* * * * *

A sudden yell of pain and alarm rang through the kitchen. It came from the outer yard.

When the boy, peering from the window above, saw his father disappear through the scullery door, he stole out. The coast was clear at last.

He passed through to the outer yard. Jock Gilmour had been dashing water on the paved floor, and was now sweeping it out with a great whalebone besom. The hissing whalebone sent a splatter of dirty drops showering in front of it. John set his bare feet wide (he was only in his shirt and knickers) and eyed the man whom his father had "downed" with a kind of silent swagger. He felt superior. His pose was instinct with the feeling: "My father is your master, and ye daurna stand up till him." Children of masterful sires often display that attitude towards dependants. The feeling is not the less real for being subconscious.

Jock Gilmour was still seething with a dour anger because Gourlay's quiet will had ground him to the task. When John came out and stood there, he felt tempted to vent on him the spite he felt against his father. The subtle suggestion of criticism and superiority in the boy's pose intensified the wish. Not that Gilmour acted from deliberate malice; his irritation was instinctive. Our wrath against those whom we fear is generally wreaked upon those whom we don't.

John, with his hands in his pockets, strutted across the yard, still watching Gilmour with that silent, offensive look. He came into the path of the whalebone. "Get out, you smeowt!" cried Gilmour, and with a vicious shove of the brush he sent a shower of dirty drops spattering about the boy's bare legs.

"Hallo you! what are ye after?" bawled the boy. "Don't you try that on again, I'm telling ye. What are you, onyway? Ye're just a servant. Hay-ay-ay, my man, my faither's the boy for ye. He can put ye in your place."

Gilmour made to go at him with the head of the whalebone besom. John stooped and picked up the wet lump of cloth with which Gilmour had been washing down the horse's legs.

"Would ye?" said Gilmour threateningly.

"Would I no?" said John, the wet lump poised for throwing, level with his shoulder.

But he did not throw it for all his defiant air. He hesitated. He would have liked to slash it into Gilmour's face, but a swift vision of what would happen if he did withheld his craving arm. His irresolution was patent in his face; in his eyes there were both a threat and a watchful fear. He kept the dirty cloth poised in mid-air.

"Drap the clout," said Gilmour.

"I'll no," said John.

Gilmour turned sideways and whizzed the head of the besom round so that its dirty spray rained in the boy's face and eyes. John let him have the wet lump slash in his mouth. Gilmour dropped the besom and hit him a sounding thwack on the ear. John hullabalooed. Murther and desperation!

Ere he had gathered breath for a second roar his mother was present in the yard. She was passionate in defence of her cub, and rage transformed her. Her tense frame vibrated in anger; you would scarce have recognized the weary trollop of the kitchen.

"What's the matter, Johnny dear?" she cried, with a fierce glance at Gilmour.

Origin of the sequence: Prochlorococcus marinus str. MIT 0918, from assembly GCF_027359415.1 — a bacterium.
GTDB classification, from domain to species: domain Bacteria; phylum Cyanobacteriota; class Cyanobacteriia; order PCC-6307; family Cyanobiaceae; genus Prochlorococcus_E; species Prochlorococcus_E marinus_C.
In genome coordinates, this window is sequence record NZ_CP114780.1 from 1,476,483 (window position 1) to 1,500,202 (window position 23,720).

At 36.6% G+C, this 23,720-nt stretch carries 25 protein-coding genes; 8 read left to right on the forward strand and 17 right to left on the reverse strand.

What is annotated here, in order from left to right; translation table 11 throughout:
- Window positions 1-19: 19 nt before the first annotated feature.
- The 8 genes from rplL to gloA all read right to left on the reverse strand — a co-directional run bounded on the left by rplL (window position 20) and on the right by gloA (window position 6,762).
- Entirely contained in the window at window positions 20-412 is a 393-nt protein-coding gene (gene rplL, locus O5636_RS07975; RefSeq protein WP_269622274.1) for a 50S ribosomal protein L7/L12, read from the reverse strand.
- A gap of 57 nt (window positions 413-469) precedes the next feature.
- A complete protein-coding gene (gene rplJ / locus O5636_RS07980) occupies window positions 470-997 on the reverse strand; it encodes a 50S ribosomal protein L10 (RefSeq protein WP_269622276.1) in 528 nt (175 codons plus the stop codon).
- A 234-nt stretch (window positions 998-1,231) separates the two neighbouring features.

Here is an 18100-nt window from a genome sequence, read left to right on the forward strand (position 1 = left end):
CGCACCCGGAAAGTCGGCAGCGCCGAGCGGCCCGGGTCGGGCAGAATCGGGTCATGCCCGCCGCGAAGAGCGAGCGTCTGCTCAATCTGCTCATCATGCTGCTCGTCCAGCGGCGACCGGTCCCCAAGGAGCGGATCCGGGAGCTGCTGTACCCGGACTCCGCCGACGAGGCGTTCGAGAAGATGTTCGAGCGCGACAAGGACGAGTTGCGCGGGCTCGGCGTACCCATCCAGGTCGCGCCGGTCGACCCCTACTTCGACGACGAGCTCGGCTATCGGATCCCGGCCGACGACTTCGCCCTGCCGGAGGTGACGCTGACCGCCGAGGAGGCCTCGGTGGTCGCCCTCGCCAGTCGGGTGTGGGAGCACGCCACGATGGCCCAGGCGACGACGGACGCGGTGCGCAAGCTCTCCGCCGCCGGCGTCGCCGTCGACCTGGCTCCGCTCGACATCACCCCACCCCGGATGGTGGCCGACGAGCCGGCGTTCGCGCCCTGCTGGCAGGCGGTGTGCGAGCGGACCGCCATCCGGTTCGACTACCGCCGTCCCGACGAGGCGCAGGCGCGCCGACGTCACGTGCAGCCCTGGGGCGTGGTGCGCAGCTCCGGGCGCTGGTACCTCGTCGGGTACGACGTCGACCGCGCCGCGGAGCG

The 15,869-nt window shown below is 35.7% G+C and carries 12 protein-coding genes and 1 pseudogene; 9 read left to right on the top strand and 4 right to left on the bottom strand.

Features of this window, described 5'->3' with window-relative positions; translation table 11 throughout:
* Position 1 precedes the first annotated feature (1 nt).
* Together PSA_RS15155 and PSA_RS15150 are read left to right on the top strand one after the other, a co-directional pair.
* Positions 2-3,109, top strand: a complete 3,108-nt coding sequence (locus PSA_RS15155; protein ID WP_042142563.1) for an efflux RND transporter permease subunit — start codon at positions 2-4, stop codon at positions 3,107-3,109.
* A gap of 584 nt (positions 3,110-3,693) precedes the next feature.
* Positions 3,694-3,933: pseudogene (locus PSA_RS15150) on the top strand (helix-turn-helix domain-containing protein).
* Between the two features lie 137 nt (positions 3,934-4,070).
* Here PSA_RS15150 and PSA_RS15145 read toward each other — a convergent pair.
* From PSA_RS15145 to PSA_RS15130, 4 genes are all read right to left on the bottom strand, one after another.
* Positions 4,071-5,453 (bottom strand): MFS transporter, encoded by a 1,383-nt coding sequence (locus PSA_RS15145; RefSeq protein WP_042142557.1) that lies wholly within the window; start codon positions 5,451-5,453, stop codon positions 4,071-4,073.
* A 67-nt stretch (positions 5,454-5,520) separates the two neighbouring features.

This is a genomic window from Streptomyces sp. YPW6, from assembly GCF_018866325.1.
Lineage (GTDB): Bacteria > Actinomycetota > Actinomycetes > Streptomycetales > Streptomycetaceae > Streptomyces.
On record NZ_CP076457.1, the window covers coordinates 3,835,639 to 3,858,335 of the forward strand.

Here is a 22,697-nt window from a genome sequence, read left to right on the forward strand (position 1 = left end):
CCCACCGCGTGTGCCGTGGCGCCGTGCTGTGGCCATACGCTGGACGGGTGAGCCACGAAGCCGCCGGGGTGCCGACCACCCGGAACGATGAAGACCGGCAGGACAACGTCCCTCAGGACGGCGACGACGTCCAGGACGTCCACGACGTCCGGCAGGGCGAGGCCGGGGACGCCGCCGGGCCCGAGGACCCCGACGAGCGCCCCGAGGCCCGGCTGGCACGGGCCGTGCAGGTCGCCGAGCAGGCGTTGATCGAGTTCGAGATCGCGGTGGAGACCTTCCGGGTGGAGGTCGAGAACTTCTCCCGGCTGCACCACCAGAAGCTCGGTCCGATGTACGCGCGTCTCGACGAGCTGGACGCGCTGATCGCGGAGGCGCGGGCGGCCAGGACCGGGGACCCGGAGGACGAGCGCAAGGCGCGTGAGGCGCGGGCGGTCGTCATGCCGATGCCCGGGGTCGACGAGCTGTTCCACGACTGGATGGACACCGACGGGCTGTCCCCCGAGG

"Gilmour hut me!" he bellowed angrily.

"Ye muckle lump!" she cried shrilly, the two scraggy muscles of her neck standing out long and thin as she screamed; "ye muckle lump—to strike a defenceless wean!—Dinna greet, my lamb; I'll no let him meddle ye.—Jock Gilmour, how daur ye lift your finger to a wean of mine? But I'll learn ye the better o't! Mr. Gourlay'll gie you the order to travel ere the day's muckle aulder. I'll have no servant about my hoose to ill-use my bairn."

She stopped, panting angrily for breath, and glared at her darling's enemy.

"Your servant!" cried Gilmour in contempt. "Ye're a nice-looking object to talk about servants." He pointed at her slovenly dress and burst into a blatant laugh: "Huh, huh, huh!"

Mr. Gourlay had followed more slowly from the kitchen, as befitted a man of his superior character. He heard the row well enough, but considered it beneath him to hasten to a petty squabble.

"What's this?" he demanded with a widening look. Gilmour scowled at the ground.

"This!" shrilled Mrs. Gourlay, who had recovered her breath again—"this! Look at him there, the muckle slabber," and she pointed to Gilmour, who was standing with a red-lowering, downcast face, "look at him! A man of that size to even himsell to a wean!"

"He deserved a' he got," said Gilmour sullenly. "His mother spoils him, at ony rate. And I'm damned if the best Gourlay that ever dirtied leather's gaun to trample owre me."

Gourlay jumped round with a quick start of the whole body. For a full minute he held Gilmour in the middle of his steady glower.

"Walk," he said, pointing to the gate.

"Oh, I'll walk," bawled Gilmour, screaming now that anger gave him courage. "Gie me time to get my kist, and I'll walk mighty quick. And damned glad I'll be to get redd o' you and your hoose. The Hoose wi' the Green Shutters," he laughed, "hi, hi, hi!—the Hoose wi' the Green Shutters!"

Gourlay went slowly up to him, opening his eyes on him black and wide. "You swine!" he said, with quiet vehemence; "for damned little I would kill ye wi' a glower!"

Gilmour shrank from the blaze in his eyes.

"Oh, dinna be fee-ee-ared," said Gourlay quietly, "dinna be fee-ee-ared. I wouldn't dirty my hand on 'ee! But get your bit kist, and I'll see ye off the premises. Suspeecious characters are worth the watching."

"Suspeecious!" stuttered Gilmour, "suspeecious! Wh-wh-whan was I ever suspeecious? I'll have the law of ye for that. I'll make ye answer for your wor-rds."

"Imphm!" said Gourlay. "In the meantime, look slippy wi' that bit box o' yours. I don't like daft folk about my hoose."